Hopes for progress towards holding local elections in Ukraine's breakaway Donbas region, a key requirement of the Minsk II peace agreement, were dashed on January 27 after rebel leaders put forward an impossible list of demands.
This was despite an obvious recent change in the mood music in the international community, which clearly would like to bring the Ukraine conflict to an end as soon as possible.
Talks in the Belarusian capital Minsk between the Ukrainian government and representatives of the rebel fighters in the eastern Donbas region ran onto a rock over terms under which local elections are to be held.
There were also fresh locally generated problems in Kyiv over a vote to change Ukraine’s constitution, another key demand of the Minsk II agreement, that was supposed to have happened by the end of last year.
The Trilateral Contact Group, comprised of representatives of the rebels and Kyiv authorities, are tasked with defusing the Ukraine crisis and meet regularly in Minsk.
Forced to deal with a growing pile of economic problems at home and military problems in the Middle East, both Moscow and Washington have signalled more strongly they would like to bring the conflict to an end.
Expectations for progress at the latest round of meetings in Minsk were high. The expectations come first of all after a meeting of Russian President Vladimir Putin's aide Vladislav Surkov and US Assistant Secretary of State for European and Eurasian Affairs Victoria Nuland on January 15, the first high level meeting between the two sides this year.
As one of the key elements of Minsk II, local elections were supposed to be help in the region to give all residents there a chance to vote on how their relations with the centre (and by implication also with Russia) should be organised.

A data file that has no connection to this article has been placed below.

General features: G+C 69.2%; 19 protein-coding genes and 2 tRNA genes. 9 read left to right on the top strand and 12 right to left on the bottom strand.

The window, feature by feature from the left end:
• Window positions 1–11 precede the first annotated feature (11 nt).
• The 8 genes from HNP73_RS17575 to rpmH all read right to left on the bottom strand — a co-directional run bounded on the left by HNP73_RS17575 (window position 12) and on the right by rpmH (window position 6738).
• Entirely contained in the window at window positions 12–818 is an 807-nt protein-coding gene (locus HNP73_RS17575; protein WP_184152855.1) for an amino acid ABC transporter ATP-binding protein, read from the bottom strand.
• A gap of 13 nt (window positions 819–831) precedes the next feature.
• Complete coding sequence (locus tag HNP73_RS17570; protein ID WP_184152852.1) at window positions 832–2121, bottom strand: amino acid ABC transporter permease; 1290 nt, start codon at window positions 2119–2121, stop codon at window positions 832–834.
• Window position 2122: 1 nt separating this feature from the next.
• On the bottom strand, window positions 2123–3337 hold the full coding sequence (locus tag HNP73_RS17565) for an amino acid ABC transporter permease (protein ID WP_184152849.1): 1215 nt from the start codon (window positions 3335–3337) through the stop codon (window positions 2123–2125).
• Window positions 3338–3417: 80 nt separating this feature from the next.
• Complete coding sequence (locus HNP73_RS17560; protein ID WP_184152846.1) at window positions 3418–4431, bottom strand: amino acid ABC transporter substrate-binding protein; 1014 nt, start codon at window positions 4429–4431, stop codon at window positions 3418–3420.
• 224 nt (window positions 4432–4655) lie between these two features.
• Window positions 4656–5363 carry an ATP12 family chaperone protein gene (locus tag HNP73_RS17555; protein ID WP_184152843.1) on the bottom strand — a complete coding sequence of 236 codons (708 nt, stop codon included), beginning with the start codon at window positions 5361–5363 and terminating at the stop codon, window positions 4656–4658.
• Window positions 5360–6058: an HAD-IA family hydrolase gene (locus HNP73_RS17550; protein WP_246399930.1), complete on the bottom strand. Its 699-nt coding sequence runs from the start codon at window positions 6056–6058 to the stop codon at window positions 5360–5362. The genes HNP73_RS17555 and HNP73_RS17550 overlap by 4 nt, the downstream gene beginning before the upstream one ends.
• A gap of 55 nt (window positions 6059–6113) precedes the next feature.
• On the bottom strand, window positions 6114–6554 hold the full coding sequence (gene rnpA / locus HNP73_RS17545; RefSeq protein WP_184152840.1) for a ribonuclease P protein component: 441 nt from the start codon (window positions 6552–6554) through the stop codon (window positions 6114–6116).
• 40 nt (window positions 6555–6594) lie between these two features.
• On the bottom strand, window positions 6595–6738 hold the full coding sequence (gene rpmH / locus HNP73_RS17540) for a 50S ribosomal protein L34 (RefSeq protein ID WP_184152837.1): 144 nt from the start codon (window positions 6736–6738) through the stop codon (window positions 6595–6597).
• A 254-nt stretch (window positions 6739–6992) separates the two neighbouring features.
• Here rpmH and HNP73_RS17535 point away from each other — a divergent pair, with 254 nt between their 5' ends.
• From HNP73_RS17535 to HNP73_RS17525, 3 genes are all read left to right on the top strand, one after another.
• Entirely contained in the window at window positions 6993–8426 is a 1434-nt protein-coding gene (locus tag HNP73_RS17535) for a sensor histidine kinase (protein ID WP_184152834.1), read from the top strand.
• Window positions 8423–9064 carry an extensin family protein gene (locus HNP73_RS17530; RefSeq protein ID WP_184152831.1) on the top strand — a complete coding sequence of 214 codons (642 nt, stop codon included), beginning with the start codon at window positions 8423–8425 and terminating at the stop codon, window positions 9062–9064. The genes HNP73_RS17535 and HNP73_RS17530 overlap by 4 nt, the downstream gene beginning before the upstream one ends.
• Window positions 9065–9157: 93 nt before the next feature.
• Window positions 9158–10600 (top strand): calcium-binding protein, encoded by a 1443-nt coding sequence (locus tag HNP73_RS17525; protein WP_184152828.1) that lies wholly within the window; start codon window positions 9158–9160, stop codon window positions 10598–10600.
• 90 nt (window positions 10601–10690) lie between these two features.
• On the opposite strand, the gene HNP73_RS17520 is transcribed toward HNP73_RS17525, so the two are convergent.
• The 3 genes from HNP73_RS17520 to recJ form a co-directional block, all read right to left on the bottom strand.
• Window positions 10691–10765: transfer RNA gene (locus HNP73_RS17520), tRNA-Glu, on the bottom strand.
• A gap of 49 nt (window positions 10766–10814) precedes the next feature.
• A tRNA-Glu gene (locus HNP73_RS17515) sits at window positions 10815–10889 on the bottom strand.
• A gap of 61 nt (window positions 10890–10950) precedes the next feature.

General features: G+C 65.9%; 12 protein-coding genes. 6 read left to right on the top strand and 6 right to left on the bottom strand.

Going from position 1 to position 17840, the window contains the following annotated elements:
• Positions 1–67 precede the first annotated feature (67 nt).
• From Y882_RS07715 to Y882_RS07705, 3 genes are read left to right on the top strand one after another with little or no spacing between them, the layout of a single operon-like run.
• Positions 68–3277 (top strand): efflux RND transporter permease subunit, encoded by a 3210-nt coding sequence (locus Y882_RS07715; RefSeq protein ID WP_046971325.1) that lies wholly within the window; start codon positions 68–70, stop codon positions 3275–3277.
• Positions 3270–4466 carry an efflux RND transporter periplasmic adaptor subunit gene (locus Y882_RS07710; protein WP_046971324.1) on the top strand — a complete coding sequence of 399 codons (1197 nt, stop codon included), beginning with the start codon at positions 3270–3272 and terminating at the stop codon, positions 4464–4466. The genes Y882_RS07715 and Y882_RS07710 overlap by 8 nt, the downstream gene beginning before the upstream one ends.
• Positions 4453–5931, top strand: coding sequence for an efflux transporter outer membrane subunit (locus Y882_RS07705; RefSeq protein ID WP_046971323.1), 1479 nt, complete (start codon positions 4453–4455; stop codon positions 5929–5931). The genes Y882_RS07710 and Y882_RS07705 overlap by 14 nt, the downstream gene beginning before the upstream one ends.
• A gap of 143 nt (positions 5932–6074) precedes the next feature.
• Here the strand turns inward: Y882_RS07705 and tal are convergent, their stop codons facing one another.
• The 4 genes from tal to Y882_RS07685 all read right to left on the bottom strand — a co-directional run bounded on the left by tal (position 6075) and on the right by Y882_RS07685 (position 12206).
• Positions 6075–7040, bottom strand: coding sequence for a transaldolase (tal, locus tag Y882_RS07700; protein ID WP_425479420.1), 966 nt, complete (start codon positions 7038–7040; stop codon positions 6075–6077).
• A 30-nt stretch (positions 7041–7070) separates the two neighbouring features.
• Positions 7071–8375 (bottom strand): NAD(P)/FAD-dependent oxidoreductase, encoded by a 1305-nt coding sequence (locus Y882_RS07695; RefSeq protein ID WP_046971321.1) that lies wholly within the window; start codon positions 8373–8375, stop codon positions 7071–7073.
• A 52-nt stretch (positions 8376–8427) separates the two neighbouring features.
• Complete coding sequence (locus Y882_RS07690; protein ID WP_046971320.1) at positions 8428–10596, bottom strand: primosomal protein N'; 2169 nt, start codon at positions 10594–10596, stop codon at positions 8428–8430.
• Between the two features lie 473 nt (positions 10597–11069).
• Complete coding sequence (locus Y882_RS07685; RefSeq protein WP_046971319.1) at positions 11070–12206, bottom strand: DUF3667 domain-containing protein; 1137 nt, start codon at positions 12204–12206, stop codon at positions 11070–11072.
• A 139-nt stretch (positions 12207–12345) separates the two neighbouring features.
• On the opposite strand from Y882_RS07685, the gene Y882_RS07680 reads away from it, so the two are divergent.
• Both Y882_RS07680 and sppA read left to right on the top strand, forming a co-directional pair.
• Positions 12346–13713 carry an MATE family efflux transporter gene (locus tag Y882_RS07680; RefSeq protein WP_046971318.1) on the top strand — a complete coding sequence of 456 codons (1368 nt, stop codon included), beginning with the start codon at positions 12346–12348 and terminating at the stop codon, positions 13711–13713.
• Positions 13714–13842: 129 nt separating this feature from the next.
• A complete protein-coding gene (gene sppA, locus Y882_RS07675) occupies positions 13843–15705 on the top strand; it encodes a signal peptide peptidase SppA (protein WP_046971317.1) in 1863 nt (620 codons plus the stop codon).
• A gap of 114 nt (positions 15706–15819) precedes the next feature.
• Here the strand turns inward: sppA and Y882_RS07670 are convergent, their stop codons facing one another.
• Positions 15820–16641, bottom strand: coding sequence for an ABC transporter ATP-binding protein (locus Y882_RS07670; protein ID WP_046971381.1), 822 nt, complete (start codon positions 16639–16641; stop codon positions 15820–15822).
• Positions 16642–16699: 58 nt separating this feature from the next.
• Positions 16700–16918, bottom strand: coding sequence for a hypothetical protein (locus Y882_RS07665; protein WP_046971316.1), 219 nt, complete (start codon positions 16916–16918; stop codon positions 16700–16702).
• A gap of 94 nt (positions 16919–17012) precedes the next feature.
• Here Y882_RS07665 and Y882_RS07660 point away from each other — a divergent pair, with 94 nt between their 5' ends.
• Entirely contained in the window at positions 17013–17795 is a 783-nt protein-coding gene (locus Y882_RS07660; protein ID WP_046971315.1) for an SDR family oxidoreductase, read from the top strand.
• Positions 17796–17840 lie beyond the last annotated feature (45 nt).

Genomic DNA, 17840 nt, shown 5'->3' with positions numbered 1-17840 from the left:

Rebel leaders who have in effect imposed a military command over the region made five demands on Kyiv that were rejected out of hand.
The first says that the Donetsk People's Republic (DPR), the rebel command, should be given a "quota in the parliament of Ukraine under Ukraine's Constitution". This clearly flies in the face of the idea of democratic representation not only in the region, but the country as a whole.
The second demand is not much better, which asks for the right to "coordinate" all adopted laws as well as a veto over any new legislation.
Both these demands would entrench the existing rebel command in the region and effectively permanently cut off control by the centre in Kyiv.
The most blatant power-grab bid demands the rebels put forward in Minsk was the right to set up their own police and security forces which would ensure, together with the other demands, not only the right to run the region as they like but also the muscle to enforce that control.
Of the other demands, the third, which calls for a full amnesty for fighters, is actually already part of the Minsk II framework. A bill on the provision of a full amnesty was passed last year – although it contains a caveat for "war crimes" which remains controversial, but as President Petro Poroshenko has not signed it it has yet to become law.
The fourth demand calls for broad economic and political rights for the local authorities to set their own economic policy – in effect to be allowed to independently trade and receive aid from Russia, as well as a guarantee of official status for the Russian language.
Western leaders will have been alarmed by the content of the memo. Both Moscow and Brussels have signalled they want an end to the fighting in Ukraine as neither side has the time or money to allocated to resolving the conflict now. However, the rebels, smelling the change in the wind, are likely to be sacrificed by the Kremlin in any deal and appear to be digging in their heels to give themselves a negotiating position. There are already reports that several leading rebel leaders have been killed in action or simply disappeared.
At the same time, this week a group of 51 Ukranian parliamentary deputies from the president's eponymous Petro Poroshenko Bloc and the People's Front filed a motion with Ukraine's Constitutional Court asking it to confirm that the next vote on a bill to decentralise the country should take place at the very next parliamentary session and not some undetermined future session.
Depending on the ruling of the Constitution Court, the parliament will have a vote either before February 2 or at a later stage.
This would be the last chance to hold the vote before the current parliamentary session comes to an end. The next possibility to hold the vote will not come until the summer, which means the vote on changing the constitution would probably not happen then until this autumn.
On January 23, Poroshenko called on the Verkhovna Rada parliament in Kyiv to adopt amendments on the country's decentralisation at the next session. The president has been desperately trying to rally the deputies to pass the resolution but reportedly has only raised 280 of the minimum 300 votes he needed to get the bill through parliament.